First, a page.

The method and apparatus of laser-induced incandescence (LII) to analyze characteristics of submicron-sized particles are described. LII is recognized as a good tool for determining the characteristics of small particles in a gas, e.g., volume fraction, particle size, and specific surface area. It uses the fact that the incandescence signal is proportional to the volume of the particles. It also uses the fact that transient cooling is dependent on the specific surface area of the particle, which is related to diameter of the particle. In LII, particles are heated by a pulsed laser light beam to a temperature where incandescence from the particles can be distinguished from ambient light. The temperature of particles and their volume fraction governs the incandescence. The temperature decay rate is proportional to the primary particle size. The invention uses an optical arrangement that ensures a near-uniform laser energy distribution spatial profile. The invention also uses a low fluence laser beam pulse to avoid evaporation of particles. Without significant evaporation and with a uniform energy profile, accurate and precise measurements can be conducted more easily and reliably.
The influence of pressure on laser-induced incandescence (LII) is investigated systematically in premixed, laminar, sooting ethylene /air flames at 1-15 bar with wavelength-, laser fluence-, and time-resolved detection. In the investigated pressure range the LII signal decay rate is proportional to pressure. This observation is consistent with the prediction of heat-transfer models in the free-molecular regime. Pressure does not systematically affect the relationship between LII signal and laser fluence. With appropriate detection timing the pressure influence on LII signal "s proportionality to soot volume fraction obtained by extinction measurements is only minor compared with the variation observed in different flames at fixed pressures. The implications for particle sizing and soot volume fraction measurements using LII techniques at elevated pressures are discussed.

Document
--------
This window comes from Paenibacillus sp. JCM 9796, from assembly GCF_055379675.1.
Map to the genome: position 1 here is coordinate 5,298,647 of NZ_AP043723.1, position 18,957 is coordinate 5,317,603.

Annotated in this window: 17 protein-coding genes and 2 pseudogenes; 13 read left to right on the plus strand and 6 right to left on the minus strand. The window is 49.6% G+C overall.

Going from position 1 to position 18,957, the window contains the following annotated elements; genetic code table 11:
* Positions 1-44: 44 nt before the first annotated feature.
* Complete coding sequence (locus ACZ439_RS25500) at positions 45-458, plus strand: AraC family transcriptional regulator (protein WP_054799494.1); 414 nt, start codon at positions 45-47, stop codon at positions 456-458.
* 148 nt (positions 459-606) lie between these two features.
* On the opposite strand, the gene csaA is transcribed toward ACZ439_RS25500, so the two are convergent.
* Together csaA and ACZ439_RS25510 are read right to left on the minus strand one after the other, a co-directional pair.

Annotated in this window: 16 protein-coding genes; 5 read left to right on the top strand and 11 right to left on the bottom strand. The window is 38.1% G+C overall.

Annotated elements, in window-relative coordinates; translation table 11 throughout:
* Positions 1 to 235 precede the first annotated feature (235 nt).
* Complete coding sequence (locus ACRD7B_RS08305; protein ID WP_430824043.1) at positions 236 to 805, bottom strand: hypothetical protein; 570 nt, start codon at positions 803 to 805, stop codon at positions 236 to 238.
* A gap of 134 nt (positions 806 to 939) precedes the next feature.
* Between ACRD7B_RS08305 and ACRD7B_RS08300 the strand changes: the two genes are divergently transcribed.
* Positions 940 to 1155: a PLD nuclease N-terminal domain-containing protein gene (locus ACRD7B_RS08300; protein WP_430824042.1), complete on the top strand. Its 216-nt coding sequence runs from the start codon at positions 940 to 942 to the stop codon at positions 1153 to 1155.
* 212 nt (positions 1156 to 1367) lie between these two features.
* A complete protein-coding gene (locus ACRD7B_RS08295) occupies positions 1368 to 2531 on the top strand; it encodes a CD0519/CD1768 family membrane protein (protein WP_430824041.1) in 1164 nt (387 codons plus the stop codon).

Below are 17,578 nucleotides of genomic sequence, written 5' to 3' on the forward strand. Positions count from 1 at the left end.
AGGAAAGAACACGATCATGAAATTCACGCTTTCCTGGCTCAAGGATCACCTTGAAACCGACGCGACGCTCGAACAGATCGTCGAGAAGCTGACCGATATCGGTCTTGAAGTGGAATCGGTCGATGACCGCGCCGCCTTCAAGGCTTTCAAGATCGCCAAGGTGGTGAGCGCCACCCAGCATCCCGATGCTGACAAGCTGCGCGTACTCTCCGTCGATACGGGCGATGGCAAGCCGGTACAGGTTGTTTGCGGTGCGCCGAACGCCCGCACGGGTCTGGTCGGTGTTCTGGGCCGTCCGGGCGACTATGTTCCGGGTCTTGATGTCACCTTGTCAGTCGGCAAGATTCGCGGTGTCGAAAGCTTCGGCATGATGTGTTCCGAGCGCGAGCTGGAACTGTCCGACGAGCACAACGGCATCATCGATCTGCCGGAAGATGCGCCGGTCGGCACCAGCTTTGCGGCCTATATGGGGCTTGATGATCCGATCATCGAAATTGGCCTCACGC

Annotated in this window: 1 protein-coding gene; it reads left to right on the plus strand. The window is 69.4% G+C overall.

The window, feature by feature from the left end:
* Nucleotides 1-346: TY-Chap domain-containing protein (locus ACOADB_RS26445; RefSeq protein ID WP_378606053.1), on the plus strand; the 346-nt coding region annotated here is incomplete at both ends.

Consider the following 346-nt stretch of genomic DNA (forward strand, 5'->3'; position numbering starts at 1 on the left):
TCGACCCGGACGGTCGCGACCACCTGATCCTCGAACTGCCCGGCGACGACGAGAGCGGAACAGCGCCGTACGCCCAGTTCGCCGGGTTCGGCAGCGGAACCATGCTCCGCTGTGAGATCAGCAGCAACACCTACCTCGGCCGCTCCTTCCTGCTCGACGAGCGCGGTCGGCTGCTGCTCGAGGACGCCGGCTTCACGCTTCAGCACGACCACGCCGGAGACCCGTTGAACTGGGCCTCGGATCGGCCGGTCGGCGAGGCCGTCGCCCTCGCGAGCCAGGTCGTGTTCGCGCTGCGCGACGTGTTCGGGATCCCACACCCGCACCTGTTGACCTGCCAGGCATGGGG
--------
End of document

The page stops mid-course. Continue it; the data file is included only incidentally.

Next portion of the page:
The influence of pressure on laser-induced incandescence (LII) is investigated systematically in premixed, laminar, sooting ethylene/air flames at 1-15 bar with wavelength-, laser fluence-, and time-resolved detection. In the investigated pressure range the LII signal decay rate is proportional to pressure. This observation is consistent with the prediction of heat-transfer models in the free-mol. regime. Pressure does not systematically affect the relation between LII signal and laser fluence. With appropriate detection timing the pressure influence on LII signal’s proportionality to soot vol. fraction obtained by extinction measurements is only minor compared with the variation obsd. in different flames at fixed pressures. The implications for particle sizing and soot vol. fraction measurements using LII techniques at elevated pressures are discussed.
We present a data set for testing models of time-resolved laser-induced incandescence of soot. Measurements were made in a laminar ethene diffusion flame over a wide range of laser fluences at 532 nm. The laser was seeded to provide a smooth temporal profile, and the beam was spatially filtered and imaged into the flame to provide a homogeneous spatial profile. The particle incandescence was imaged onto a fast photodiode. The measurements are compared with the standard Melton model and with a new model that incorporates physical mechanisms not included in the Melton model.